I guess I’m thinking strategically in interacting with YECs. If we just say “no, there’s no difference,” they can point to others who occasionally make the distinction. But if we say, “well, yes, there are differences in such and such, but it’s not the sharp distinction (or clash of worldviews) you’re trying to make it out to be. Both types of science are empirical, follow the scientific method, and produce reliable results.”
Timothy, I don’t mean this rudely, but this will be my last reply to you. Although I am a person who actively seeks out and engages with challenges to my beliefs (I’m determined to not “live in a silo”), and one who thrives on criticism (it makes me a better person), I’m also not one who has a need to defend myself. And more importantly I don’t see you as an individual worth dialoging with. It didn’t take me very long here a PS to come to that conclusion. BTW part of that was your list of three questions you feel I’m required to answer.
I’m sure you’ll find plenty of others to dialog with here.
You seem pretty committed in your fight against us pesky “ID-Creationists”. I wish you the best of luck with those endeavors!
No worries. I didn’t expect you to provide any answers. Creationists like you have been dodging questions about your blustering claims for decades. You’re just the latest to make empty boasts and run. I’ll just keep posting scientific rebuttals every time you post more vacuous YEC nonsense same as I do to PDPrice. Your silence and refusal to engage the science will send everyone reading the message of how scientifically worthless your YEC claims are loud and clear!
Any other YEC out there want to take a shot at answering these questions? Despite being asked politely jeffb has admitted he can’t.
What is the scientifically determined age of the Earth in years +/- error range? I’m looking for a numerical value, not just “it’s young” or “it’s not that old”.
What is the scientifically determined date of Noah’s Flood years +/- error range? Again I’m looking for a numerical value, not just “it happened”.
What is the scientifically determined boundary layer between Noah’s Flood deposited sediment and pre-Flood bedrock? References to published geology papers appreciated.
No one is asking you to defend yourself, just your claims. If you claim there was a global flood, or the creation of the earth was recent, then you must support these claims with good evidence. Its that simple.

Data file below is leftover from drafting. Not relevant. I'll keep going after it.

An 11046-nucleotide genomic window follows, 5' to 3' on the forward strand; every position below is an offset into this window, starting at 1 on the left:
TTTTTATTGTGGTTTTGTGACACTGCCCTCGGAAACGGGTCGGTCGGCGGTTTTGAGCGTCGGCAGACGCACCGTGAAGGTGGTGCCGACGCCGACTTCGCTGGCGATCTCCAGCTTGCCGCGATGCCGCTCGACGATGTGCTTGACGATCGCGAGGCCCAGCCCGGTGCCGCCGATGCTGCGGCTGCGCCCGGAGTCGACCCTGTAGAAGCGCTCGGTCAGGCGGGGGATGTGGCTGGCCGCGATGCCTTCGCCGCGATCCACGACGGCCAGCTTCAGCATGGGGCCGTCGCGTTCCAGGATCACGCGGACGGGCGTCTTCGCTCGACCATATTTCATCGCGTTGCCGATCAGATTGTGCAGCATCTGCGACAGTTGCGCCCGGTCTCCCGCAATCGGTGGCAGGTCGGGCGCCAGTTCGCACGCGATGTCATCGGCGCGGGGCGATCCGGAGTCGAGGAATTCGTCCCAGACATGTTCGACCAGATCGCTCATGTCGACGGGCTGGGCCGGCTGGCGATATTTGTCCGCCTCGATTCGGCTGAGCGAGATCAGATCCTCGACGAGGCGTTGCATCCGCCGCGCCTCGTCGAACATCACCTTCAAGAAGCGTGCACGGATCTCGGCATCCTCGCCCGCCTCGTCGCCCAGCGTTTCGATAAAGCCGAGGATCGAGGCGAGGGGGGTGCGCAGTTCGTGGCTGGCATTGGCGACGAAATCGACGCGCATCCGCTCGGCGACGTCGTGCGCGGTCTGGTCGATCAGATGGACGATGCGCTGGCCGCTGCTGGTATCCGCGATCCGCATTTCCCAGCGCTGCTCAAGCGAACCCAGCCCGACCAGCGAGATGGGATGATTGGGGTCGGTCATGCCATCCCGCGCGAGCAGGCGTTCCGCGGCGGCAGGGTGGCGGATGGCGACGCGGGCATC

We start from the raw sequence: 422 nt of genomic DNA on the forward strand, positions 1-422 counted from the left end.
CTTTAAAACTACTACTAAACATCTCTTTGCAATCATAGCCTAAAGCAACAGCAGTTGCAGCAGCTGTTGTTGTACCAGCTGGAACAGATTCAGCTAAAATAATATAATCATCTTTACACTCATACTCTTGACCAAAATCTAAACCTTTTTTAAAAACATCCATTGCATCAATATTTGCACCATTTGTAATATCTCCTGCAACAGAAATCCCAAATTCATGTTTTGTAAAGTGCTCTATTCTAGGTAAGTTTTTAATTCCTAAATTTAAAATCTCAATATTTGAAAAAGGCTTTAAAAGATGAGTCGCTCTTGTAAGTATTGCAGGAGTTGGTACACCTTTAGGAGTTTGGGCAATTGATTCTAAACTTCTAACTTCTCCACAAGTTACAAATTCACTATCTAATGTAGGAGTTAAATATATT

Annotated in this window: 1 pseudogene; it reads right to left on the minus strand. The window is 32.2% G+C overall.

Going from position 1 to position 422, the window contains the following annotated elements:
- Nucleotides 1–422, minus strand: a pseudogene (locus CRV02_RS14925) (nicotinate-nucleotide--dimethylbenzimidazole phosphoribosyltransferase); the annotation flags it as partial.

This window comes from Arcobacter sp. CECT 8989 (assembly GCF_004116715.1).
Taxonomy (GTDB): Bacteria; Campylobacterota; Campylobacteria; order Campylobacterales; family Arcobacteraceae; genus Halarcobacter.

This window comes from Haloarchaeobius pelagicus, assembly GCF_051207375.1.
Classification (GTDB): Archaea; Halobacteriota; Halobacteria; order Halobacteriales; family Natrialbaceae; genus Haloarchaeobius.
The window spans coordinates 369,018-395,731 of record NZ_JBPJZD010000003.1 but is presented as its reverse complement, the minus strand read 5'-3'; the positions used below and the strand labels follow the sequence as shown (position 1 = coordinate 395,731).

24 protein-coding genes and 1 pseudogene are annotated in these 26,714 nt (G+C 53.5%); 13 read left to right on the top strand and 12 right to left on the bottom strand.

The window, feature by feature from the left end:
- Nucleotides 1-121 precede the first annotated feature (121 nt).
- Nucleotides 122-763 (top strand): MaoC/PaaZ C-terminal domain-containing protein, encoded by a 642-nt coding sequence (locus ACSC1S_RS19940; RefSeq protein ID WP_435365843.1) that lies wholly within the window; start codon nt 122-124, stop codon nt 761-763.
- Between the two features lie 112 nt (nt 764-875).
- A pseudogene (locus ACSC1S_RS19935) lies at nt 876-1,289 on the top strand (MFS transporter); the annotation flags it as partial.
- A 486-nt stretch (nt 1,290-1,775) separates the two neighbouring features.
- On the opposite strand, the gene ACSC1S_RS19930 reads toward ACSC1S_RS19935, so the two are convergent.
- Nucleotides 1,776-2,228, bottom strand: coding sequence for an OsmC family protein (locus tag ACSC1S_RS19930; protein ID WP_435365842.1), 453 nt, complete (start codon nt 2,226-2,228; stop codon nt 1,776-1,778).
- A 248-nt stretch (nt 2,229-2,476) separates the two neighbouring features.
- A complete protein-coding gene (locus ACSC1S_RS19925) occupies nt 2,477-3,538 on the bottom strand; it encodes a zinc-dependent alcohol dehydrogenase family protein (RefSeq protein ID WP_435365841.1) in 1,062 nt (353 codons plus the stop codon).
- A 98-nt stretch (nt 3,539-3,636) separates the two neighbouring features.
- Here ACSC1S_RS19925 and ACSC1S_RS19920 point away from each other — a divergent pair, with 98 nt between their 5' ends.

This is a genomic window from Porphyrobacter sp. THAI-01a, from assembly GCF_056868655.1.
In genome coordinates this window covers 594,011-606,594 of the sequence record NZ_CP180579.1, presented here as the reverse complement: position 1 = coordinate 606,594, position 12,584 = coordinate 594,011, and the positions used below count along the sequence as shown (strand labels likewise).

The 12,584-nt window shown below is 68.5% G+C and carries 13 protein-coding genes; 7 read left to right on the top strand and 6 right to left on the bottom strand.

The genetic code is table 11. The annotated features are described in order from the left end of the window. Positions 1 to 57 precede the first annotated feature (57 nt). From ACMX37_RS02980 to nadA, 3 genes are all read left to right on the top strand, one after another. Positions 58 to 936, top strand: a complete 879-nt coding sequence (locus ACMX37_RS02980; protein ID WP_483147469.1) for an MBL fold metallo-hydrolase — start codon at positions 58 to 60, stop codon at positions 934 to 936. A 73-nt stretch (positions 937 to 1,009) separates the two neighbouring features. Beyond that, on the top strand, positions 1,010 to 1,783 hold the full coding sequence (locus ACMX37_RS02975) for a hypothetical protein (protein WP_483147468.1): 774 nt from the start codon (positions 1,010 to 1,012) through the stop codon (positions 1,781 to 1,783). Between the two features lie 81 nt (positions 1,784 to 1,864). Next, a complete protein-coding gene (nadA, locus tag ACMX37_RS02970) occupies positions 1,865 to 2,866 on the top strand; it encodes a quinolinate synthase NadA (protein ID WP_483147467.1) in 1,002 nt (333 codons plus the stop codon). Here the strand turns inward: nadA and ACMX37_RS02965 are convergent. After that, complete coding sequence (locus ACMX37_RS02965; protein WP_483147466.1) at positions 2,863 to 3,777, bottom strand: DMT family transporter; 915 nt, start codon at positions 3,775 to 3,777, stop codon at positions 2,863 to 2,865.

We haven’t seen you defend your YEC claims here, but Tim offers science-based rebuttals to YEC claims on PS on a regular basis. Its you that we have to decide if its worth dialoging with, since you are yet to fully engage with other parties on topics here.
There is nothing wrong in being committed to refuting pseudoscientific claims.
This YEC model uses the Friedmann metric and leaves the tau value of time a free parameter which could easily be a value of 6000 years and we still get to witness a vast universe just like the one we see. The only constraint is the beginning temperature of the system as tau values change. Other competing YEC models do basically the same thing as this one, so take your pick.
I like what Tas Walker posted today where standlines in Gilazi Valley, Azerbaijan might very possibly place an upper date on the global Flood at 9600 years ago.
That is an ongoing investigation and a YEC matter of debate, but that is how science works. I like a lot of what Oard has to say below. But we also know that Cretaceous limestone shows that half the globe was covered in water simultaneously in the past (BTW, another strong evidence of global flooding). I am still undecided about the boundary but all the serious YEC discussions about it are very scientific, make no mistake.
@jeffb, discussions here are in many ways more like bulletin board conversations than dialogues: while there might be 5 active participants in a thread, there are likely 10x as many ‘lurkers’ interestedly reading the discussion. I guess another image is a public debate, but it’s much less structured than that. I find that ‘writing for the lurkers’ rather than attempting dialogue with a couple of specific interlocutors can make it easier to stay focused on evidence rather than on personalities.